Diversity Teaching Drama

LGBTQ+ Inclusive Questions for Your Beginning of the Year Survey

LGBTQ+ Inclusive Questions for your Beginning of the Year Survey
Written by Lindsay Price

The Theatrefolk 2021–2022 Equity, Diversity & Inclusion Advisory Panel shares its thoughts on LGBTQ+ inclusive questions for your beginning of the year survey.


What strategies do you use to get to know your students at the beginning of the year or semester? Certainly you’ll learn about them from what they share in your class, how they approach assignments, and how they work with others. But there are some specific details that won’t come to light in the day-to-day routines of your class. A student survey can help you learn those details. 

Potential questions can range from personal reflections to learning preferences. The answers will give you insight into your students’ goals for your class, what they want, and how they express their individuality. For example:

  • What three words describe you best?
  • What’s your favourite movie or book or song?
  • What are you most proud of? 
  • What is your favorite way to learn? 

But there are other key questions to consider, particularly for your students in the LGBTQ+ (LGBTQIA, LGBTQ2S) community. The answers to these questions are key to student safety and inclusivity. Student safety is extremely important. Inadvertently outing students to their peers, families, and/or other teachers may lead to bullying, abuse, etc.

Consider the following inclusive questions for your LGBTQ+ students: 

  • What is your name on the official school roster?
  • What is the name you would like me to call you in class?
  • May I use this name with parents and other teachers?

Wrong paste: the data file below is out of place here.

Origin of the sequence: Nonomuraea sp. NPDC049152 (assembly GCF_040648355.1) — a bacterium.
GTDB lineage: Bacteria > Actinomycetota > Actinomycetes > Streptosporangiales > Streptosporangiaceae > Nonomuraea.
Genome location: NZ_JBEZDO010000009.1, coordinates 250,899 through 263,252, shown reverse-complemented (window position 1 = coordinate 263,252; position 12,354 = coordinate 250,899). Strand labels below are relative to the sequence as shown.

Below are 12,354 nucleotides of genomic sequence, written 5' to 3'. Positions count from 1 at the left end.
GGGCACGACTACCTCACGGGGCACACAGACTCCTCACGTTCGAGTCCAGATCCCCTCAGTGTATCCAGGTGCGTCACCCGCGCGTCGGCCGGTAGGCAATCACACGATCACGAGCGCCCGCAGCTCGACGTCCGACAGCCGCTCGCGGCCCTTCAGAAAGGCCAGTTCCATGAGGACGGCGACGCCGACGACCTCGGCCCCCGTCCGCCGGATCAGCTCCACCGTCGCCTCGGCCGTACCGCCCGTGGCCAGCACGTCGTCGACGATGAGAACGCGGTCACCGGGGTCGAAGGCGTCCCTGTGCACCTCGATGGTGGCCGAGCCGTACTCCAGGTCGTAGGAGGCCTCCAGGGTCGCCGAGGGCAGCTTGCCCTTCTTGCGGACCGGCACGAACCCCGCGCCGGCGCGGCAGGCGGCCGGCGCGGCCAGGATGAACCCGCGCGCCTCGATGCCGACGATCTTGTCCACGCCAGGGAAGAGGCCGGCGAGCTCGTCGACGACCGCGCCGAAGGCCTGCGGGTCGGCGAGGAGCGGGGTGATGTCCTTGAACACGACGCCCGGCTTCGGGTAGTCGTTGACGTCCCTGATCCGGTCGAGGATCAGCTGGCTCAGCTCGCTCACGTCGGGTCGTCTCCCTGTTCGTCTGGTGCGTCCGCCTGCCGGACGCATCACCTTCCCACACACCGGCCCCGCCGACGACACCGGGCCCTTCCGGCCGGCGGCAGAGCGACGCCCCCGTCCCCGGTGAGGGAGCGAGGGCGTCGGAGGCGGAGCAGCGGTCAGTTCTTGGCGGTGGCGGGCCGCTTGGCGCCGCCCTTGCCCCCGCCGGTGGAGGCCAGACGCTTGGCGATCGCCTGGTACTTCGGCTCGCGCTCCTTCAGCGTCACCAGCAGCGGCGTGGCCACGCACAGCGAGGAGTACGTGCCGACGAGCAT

• What kind of experiences and stories do you enjoy seeing on stage?
  • What kind of experiences and stories do you wish you could see more of on stage?
  • What pronouns do you use?
    • Note: Give examples with this question (he/she/they/ze/etc.). Sometimes a student might be wondering what they are. Give them a choice! Be sure to add etc. at the end of the list — there are always more pronouns out there.
  • What pronouns should I use for you?
  • Is there anything you would like to discuss with me regarding pronouns/names?
  • Can I share this with substitute teachers?
  • Who are the adults in your home?
  • Is there anything I need to know about you to make your experience more comfortable or safe this year?
  • Are there any daily traditions, routines, or habits that I should be aware of?
  • Virtual students
    • Do you work with or without headphones? 
    • Are you in a space by yourself or do you work with others around? 

Note: This is not a document that you pull out when you assume you have an LGBTQ+ student. Don’t assume. Give students the opportunity to share that information with you. These questions should be normalized as part of your classroom procedures for getting to know your students. 

Disclaimer: Check with your administration and district policy about anything discussed in this article with regard to LGBTQ+ (LGBTQIA, LGBTQ2S), as laws vary from region to region.

Terminology: 

L = Lesbian. Women sexually/romantically attracted to women.
G = Gay. Men sexually/romantically attracted to men.
B = Bisexual. People sexually/romantically attracted to their own and other genders.
T = Transgender. People whose gender identity differs from the sex they were assigned at birth.
Q = Queer/Questioning. An umbrella term with a variety of meanings. Used by some individuals who don’t identify as straight or cisgender and do not conform to traditional societal norms with regard to gender and sexuality, or who are questioning their sexuality or their identity.
I = Intersex. An umbrella term. A person born with sex characteristics that do not fit binary definitions of male and female.
A = Asexual. People who feel little to no sexual attraction to others.
2S = Two-Spirit. An umbrella term used by some Indigenous people who identify as having both a male and female spirit.


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About the author

Lindsay Price